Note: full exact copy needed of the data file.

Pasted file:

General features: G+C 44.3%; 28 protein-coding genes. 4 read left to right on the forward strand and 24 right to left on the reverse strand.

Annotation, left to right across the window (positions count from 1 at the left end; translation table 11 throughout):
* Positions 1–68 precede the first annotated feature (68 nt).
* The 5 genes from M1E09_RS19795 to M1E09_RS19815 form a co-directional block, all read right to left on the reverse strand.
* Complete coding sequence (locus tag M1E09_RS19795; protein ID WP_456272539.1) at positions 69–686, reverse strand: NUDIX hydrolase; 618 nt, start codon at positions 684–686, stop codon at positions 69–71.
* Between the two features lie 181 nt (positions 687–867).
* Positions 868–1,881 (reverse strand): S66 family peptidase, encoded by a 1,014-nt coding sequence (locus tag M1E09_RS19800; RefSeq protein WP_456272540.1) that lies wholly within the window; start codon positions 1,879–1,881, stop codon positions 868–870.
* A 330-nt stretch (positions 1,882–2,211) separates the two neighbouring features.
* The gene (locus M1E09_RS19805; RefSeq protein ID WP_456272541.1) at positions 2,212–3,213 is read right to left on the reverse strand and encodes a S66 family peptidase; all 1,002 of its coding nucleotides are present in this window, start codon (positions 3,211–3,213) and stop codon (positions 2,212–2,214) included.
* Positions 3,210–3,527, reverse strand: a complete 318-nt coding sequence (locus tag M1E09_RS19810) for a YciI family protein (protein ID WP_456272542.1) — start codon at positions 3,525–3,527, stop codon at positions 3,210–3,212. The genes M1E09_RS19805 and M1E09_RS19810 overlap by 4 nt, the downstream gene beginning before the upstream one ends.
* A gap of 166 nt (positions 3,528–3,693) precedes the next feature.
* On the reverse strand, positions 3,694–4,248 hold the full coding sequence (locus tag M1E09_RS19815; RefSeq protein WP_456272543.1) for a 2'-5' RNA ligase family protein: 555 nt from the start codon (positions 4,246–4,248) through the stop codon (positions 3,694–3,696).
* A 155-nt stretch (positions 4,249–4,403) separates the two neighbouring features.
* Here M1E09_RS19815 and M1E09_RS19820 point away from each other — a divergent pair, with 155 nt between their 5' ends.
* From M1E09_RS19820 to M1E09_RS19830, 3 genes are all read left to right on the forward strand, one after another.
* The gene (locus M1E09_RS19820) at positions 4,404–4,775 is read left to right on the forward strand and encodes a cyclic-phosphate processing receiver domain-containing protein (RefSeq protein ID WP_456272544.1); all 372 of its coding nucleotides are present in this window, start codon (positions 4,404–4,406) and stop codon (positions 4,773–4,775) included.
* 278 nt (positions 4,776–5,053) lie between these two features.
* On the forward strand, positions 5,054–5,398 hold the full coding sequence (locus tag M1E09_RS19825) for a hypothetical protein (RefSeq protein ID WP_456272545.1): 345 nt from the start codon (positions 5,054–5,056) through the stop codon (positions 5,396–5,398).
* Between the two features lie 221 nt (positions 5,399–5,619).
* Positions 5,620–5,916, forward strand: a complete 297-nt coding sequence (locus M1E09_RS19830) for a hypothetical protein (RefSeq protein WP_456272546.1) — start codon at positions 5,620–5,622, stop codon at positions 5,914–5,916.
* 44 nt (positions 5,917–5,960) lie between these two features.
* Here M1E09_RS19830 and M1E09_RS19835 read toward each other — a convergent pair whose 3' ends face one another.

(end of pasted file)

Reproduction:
General features: G+C 44.3%; 28 protein-coding genes. 4 read left to right on the forward strand and 24 right to left on the reverse strand.

Annotation, left to right across the window (positions count from 1 at the left end; translation table 11 throughout):
* Positions 1–68 precede the first annotated feature (68 nt).
* The 5 genes from M1E09_RS19795 to M1E09_RS19815 form a co-directional block, all read right to left on the reverse strand.
* Complete coding sequence (locus tag M1E09_RS19795; protein ID WP_456272539.1) at positions 69–686, reverse strand: NUDIX hydrolase; 618 nt, start codon at positions 684–686, stop codon at positions 69–71.
* Between the two features lie 181 nt (positions 687–867).
* Positions 868–1,881 (reverse strand): S66 family peptidase, encoded by a 1,014-nt coding sequence (locus tag M1E09_RS19800; RefSeq protein WP_456272540.1) that lies wholly within the window; start codon positions 1,879–1,881, stop codon positions 868–870.
* A 330-nt stretch (positions 1,882–2,211) separates the two neighbouring features.
* The gene (locus M1E09_RS19805; RefSeq protein ID WP_456272541.1) at positions 2,212–3,213 is read right to left on the reverse strand and encodes a S66 family peptidase; all 1,002 of its coding nucleotides are present in this window, start codon (positions 3,211–3,213) and stop codon (positions 2,212–2,214) included.
* Positions 3,210–3,527, reverse strand: a complete 318-nt coding sequence (locus tag M1E09_RS19810) for a YciI family protein (protein ID WP_456272542.1) — start codon at positions 3,525–3,527, stop codon at positions 3,210–3,212. The genes M1E09_RS19805 and M1E09_RS19810 overlap by 4 nt, the downstream gene beginning before the upstream one ends.
* A gap of 166 nt (positions 3,528–3,693) precedes the next feature.
* On the reverse strand, positions 3,694–4,248 hold the full coding sequence (locus tag M1E09_RS19815; RefSeq protein WP_456272543.1) for a 2'-5' RNA ligase family protein: 555 nt from the start codon (positions 4,246–4,248) through the stop codon (positions 3,694–3,696).
* A 155-nt stretch (positions 4,249–4,403) separates the two neighbouring features.
* Here M1E09_RS19815 and M1E09_RS19820 point away from each other — a divergent pair, with 155 nt between their 5' ends.
* From M1E09_RS19820 to M1E09_RS19830, 3 genes are all read left to right on the forward strand, one after another.
* The gene (locus M1E09_RS19820) at positions 4,404–4,775 is read left to right on the forward strand and encodes a cyclic-phosphate processing receiver domain-containing protein (RefSeq protein ID WP_456272544.1); all 372 of its coding nucleotides are present in this window, start codon (positions 4,404–4,406) and stop codon (positions 4,773–4,775) included.
* 278 nt (positions 4,776–5,053) lie between these two features.
* On the forward strand, positions 5,054–5,398 hold the full coding sequence (locus tag M1E09_RS19825) for a hypothetical protein (RefSeq protein ID WP_456272545.1): 345 nt from the start codon (positions 5,054–5,056) through the stop codon (positions 5,396–5,398).
* Between the two features lie 221 nt (positions 5,399–5,619).
* Positions 5,620–5,916, forward strand: a complete 297-nt coding sequence (locus M1E09_RS19830) for a hypothetical protein (RefSeq protein WP_456272546.1) — start codon at positions 5,620–5,622, stop codon at positions 5,914–5,916.
* 44 nt (positions 5,917–5,960) lie between these two features.
* Here M1E09_RS19830 and M1E09_RS19835 read toward each other — a convergent pair whose 3' ends face one another.